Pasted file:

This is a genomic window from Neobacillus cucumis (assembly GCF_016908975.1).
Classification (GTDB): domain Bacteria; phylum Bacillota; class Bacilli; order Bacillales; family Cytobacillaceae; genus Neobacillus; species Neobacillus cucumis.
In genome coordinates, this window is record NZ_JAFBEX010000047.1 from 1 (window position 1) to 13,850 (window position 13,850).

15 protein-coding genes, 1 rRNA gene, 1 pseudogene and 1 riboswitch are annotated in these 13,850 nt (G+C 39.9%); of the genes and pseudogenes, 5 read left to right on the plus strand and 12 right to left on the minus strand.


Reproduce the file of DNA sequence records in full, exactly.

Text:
This is a genomic window from Neobacillus cucumis (assembly GCF_016908975.1).
Classification (GTDB): domain Bacteria; phylum Bacillota; class Bacilli; order Bacillales; family Cytobacillaceae; genus Neobacillus; species Neobacillus cucumis.
In genome coordinates, this window is record NZ_JAFBEX010000047.1 from 1 (window position 1) to 13,850 (window position 13,850).

15 protein-coding genes, 1 rRNA gene, 1 pseudogene and 1 riboswitch are annotated in these 13,850 nt (G+C 39.9%); of the genes and pseudogenes, 5 read left to right on the plus strand and 12 right to left on the minus strand.